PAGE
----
America the Messy Yard Police State

Poisoned Pen was shut down by the messy yard cops

The Poisoned Pen was shut down by the messy yard cops.


Poisoned Pen's continued success no mystery
Bookstore's stock now encompasses history, travel, kids' books

Oriana Parker

Special for the ABG

Oct. 29, 2007 02:28 PM

The who in this whodunit is easy to sleuth out.

The Poisoned Pen bookstore's downtown shop was killed during a fight between Phoenix code inspectors and the Bentley Projects, an art gallery where the mystery-book specialist opened a branch in 2005.

The story here, though, is how owner Barbara Peters ran an inquisition into what happened and used the information to keep expanding her Scottsdale-based business after the branch closed earlier this year.

"In business, it's grow or die. However, you have to limit the risk so that it doesn't bankrupt you," she said.

Peters says she started the new venture with high hopes.

"The arts have always been important in my life, and bookstore patrons tend to be people who appreciate creativity in all forms," said the 66-year-old doyenne of independent Valley bookstores.

She expected the arrangement at Bentley Projects, a fine-art gallery south of downtown Phoenix to be a "win-win" for everyone involved, with each business - including a gallery, restaurant, framing shop and bookstore - at the 215 E. Grant St. location drawing more customers together than each would alone.

Unfortunately, issues arose that kept this from being the case.

"A huge problem was the lack of signage, which we learned after 18 months was the result of a permit issue," Peters said. "It's hard to be successful while invisible. We lost a lot of business because people simply couldn't find us."

Another problem was the snarled traffic that worsened with the advent of light-rail construction.

And probably worst of all, the lunch crowd tended to buy only paperbacks.

"Given retail's cruel economics, it's difficult to make enough revenue on these sales," Peters said.

All these problems came to a head in July 2006, when city inspectors closed the Grant Street building, constructed in 1918, for two weeks due to code violations. The power was shut off and an "unsafe to occupy" sign was posted out front.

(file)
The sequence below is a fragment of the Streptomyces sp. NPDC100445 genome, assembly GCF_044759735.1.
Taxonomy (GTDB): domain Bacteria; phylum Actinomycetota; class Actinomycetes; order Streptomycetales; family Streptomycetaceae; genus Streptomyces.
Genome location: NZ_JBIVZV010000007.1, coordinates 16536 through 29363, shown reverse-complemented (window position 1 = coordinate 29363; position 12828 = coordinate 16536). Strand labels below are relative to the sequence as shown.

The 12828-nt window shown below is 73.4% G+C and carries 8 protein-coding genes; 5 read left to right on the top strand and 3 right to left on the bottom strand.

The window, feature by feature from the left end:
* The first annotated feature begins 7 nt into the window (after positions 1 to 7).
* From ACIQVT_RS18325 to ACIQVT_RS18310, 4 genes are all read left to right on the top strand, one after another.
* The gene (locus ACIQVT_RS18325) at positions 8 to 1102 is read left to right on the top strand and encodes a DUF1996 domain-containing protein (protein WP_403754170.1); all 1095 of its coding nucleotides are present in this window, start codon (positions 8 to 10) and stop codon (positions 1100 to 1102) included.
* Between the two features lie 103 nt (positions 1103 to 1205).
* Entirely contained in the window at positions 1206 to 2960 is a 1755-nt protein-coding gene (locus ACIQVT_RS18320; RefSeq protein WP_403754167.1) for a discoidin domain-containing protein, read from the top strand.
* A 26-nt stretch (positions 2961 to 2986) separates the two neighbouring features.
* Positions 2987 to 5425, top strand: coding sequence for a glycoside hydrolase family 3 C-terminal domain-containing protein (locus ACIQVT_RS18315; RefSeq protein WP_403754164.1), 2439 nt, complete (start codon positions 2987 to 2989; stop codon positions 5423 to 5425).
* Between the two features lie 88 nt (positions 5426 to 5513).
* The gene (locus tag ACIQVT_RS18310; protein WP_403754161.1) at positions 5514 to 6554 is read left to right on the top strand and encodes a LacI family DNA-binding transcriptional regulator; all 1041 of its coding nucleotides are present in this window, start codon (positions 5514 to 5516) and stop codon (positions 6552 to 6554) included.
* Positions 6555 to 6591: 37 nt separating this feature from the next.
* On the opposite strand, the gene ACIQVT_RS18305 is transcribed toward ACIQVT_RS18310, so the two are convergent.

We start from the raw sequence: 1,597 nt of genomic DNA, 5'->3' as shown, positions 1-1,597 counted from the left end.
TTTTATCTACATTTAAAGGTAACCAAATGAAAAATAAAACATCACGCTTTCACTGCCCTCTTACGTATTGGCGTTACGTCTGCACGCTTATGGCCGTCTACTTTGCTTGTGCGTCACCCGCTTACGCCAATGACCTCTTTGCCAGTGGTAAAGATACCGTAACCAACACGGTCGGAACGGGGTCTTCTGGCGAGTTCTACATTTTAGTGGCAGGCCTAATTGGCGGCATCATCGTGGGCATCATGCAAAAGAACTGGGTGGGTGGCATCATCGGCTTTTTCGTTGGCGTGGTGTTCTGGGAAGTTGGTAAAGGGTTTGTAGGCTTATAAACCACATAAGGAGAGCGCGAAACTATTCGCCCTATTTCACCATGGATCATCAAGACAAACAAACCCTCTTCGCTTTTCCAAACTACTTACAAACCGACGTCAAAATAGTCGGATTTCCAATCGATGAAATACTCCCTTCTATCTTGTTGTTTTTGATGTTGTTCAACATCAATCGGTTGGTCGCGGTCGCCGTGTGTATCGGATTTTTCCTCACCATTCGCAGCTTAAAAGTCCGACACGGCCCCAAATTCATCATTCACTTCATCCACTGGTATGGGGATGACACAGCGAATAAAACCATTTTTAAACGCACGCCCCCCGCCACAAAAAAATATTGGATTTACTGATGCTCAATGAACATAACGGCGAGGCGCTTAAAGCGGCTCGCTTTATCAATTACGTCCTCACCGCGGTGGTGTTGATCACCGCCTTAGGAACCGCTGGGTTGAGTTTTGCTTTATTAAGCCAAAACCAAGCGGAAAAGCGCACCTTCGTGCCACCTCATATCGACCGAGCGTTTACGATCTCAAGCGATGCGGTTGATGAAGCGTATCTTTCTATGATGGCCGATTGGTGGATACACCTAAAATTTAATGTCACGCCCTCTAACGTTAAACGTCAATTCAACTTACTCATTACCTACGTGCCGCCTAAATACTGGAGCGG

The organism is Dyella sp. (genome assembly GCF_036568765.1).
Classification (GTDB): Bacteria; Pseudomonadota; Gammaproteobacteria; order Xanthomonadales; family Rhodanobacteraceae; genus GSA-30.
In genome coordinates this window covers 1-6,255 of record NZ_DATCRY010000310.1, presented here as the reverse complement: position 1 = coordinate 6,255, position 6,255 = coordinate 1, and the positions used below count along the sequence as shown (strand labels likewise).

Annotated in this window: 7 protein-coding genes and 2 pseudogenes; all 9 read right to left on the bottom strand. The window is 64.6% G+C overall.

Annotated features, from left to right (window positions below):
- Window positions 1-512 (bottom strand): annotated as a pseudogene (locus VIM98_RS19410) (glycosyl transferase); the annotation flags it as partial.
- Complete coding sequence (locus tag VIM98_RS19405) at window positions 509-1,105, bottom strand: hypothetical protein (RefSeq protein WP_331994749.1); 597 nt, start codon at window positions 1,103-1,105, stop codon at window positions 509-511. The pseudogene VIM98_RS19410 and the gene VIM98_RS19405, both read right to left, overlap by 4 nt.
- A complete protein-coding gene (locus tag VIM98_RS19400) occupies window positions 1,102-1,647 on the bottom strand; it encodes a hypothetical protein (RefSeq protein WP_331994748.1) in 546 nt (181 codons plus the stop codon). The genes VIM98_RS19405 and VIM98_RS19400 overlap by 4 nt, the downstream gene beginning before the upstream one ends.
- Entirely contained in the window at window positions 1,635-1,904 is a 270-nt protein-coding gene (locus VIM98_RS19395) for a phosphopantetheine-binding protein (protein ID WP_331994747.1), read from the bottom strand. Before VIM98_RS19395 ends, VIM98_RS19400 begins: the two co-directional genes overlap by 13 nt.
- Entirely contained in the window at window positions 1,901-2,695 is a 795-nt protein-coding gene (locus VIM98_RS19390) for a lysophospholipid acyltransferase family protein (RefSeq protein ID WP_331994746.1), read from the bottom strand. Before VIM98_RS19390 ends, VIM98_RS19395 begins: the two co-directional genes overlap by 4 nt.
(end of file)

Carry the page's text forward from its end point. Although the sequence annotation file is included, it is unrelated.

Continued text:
That was the moment Peters said she decided to leave.

"I regard the whole experience as a very expensive PR campaign," she said recently. "We've created new customers, hosted some events we might not otherwise have done (such as a book signing for Sen. John McCain), developed a continued-education program with the Arizona Bar for lawyers interested in the legal aspects of publishing, and received a lot of ink."

The store also broke new ground with subject matter. While mystery and crime books still account for 55 percent of the business, the store's stock now encompasses history, travel and children's books, as well.

Peters' upbeat attitude continued when regrouping at the Scottsdale store. Signing a new 10-year lease, the space has been expanded to accommodate inventory and fixtures from Phoenix. The bookstore can now handle up to 200 guests for the popular author book-signing events. Plus, the backroom mailroom staff, who account for half of the retail sales, enjoy much better working conditions.

"One employee was stuck in a reconverted handicapped bathroom with no window," Peters said. "We've changed all that."

Peters has since had the opportunity to open shops in north Scottsdale, Ahwatukee, Mesa and on the west side, but she prefers to adhere to a "bookstore without walls" policy. Books and authors are taken all over the Valley to all kinds of venues: libraries, schools, clubs as well as charity events and conferences. (Along the way, Peters has garnered some very impressive recognition; including the Mystery Writers of American Raven Award for contributions to the field outside of creative writing.)

Even though her sojourn at Bentley Projects didn't work out quite as planned, she still thinks of the experience fondly.

"We all shared an exciting vision," Peters said. "In time, when the light rail is installed, the university blooms, and other projects are completed, and if intelligent fostering of renovation as well as new construction succeeds, maybe this vision will come true."


America the Messy Yard Police State